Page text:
The one temple in the Ōhara valley not in the same close-knit area, Jakkō-in can be accessed by travelling through countryside scenery up to a hilly area about fifteen minutes away. Founded in 594, this temple is most famous for being the nunnery where Empress Dowager Kenreimon-in, whose family all perished in a great battle, spent her last days in cloistered solitude. Though the main hall and its ancient contents were severely damaged by arson in 2000, it was rebuilt in 2005. The once great hime komatsu pine tree that was mentioned in the Tale of the Heike was also damaged by fire and later withered, though the trunk still remains. On the grounds are several small gardens with ponds, cherry trees, moss, and mountain trees, as well as a large iron lantern donated by Toyotomi Hideyoshi when his concubine Yodogimi had the temple restored in the 1600’s. The path leading up to the main hall is particularly beautiful, and like many temples in Ōhara, Jakkō-in is most lovely, (and most popular), when the fall colors set in.
Otonashi no Taki
An uphill hike past Sanzen-in and Raigō-in temples into the surrounding mountains, those feeling up for some exercise can take themselves to the “silent waterfall”, Otonashi no Taki. The scenery along the way definitely reminds you that you’re far into the countryside, with crumbling stairs and towering trees on either side. Upon approach you might begin to notice that the waterfall isn’t exactly quiet, despite its name. The moniker actually comes from a story that says a priest at the nearby temples, which were famous as training grounds for Buddhist chanting, became annoyed at the sound of the waterfall interfering in their studies and ordered the waterfall to be silent. It’s said that this was effective, so perhaps all that sound comes from the water hitting the rocks and not the water flow itself. A waterfall that fans out over the rocks on its way down about 3 or 4 meters, the Otonashi no Taki is an option for Ōhara visitors who want to take a short break from temples.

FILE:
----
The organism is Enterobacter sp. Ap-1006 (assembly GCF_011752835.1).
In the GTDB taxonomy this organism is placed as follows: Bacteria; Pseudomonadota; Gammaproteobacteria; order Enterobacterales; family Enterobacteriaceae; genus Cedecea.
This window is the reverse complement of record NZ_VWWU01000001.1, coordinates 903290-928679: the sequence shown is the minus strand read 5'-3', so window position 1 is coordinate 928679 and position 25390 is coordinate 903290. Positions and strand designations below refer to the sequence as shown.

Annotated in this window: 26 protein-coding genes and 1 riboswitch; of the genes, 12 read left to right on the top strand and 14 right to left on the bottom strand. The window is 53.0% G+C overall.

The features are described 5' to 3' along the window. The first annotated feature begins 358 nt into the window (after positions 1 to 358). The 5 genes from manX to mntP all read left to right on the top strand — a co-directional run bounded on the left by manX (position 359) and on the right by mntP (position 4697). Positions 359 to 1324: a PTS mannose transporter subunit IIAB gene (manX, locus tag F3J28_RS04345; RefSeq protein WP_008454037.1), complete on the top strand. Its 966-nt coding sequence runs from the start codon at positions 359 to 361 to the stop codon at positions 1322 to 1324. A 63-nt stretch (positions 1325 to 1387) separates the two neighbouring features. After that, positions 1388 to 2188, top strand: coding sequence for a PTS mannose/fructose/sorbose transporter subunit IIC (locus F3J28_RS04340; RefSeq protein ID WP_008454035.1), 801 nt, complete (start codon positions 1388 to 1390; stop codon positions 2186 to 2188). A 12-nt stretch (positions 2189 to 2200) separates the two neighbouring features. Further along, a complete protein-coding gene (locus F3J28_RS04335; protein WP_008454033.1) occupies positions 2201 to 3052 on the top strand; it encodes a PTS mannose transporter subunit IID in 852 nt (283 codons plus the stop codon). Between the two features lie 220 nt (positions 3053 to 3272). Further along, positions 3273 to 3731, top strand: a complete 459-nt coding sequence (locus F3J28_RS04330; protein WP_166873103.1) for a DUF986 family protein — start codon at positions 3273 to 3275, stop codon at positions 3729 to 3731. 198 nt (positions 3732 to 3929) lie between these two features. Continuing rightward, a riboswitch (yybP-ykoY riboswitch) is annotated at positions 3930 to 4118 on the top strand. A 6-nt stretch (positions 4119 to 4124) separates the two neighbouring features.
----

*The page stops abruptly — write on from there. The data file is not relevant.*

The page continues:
Jikkō-in is a small temple located near the large Sanzen-in in Ōhara where visitors can enjoy a cup of green tea while looking out over a charming garden or taking a close look at instruments used in the shōmyō Buddhist chanting traditional in the area. The charming Keishin-en Garden features a pond and waterfall as well as “borrowed scenery” from the mountains across the valley, and also is home to a special type of sakura that blooms in autumn and lasts until spring.
Located next to other famous temples, Shōrin-in has an important place in the history of shōmyō, Tendai Buddhist chanting, that was nurtured in the temples of rural Ōhara. The first training hall for shōmyō in Japan, Shōrin-in’s formal name is Gyozan Ōhara-dera. Though Shōrin-in is often overlooked due to the fact that the exterior of its main hall can be easily seen without entering the precincts, this temple contains some gorgeous Buddhist statuary within its single hall and was once the site of a great doctrinal debate between famous monks almost a thousand years ago. Follow the beckoning golden light of Shōrin-in’s shining Amida Buddha and take a look inside.
One of the many Tendai sect Buddhist temples in Ōhara, Raigō-in is somewhat removed from the others and offers a peaceful sanctuary located near the Otonashi no Taki waterfall. Founded as a dōjō at which monks practiced shōmyō Buddhist chanting, a form of musical worship which influenced the development of later Japanese music, Raigō-in practices shōmyō to this day. Though the only remaining building on the property is the main hall, it contains a trio of statues classified as Important Cultural Properties that includes the Medicine Buddha, as well as boasts an interesting painted ceiling featuring Buddhist angels.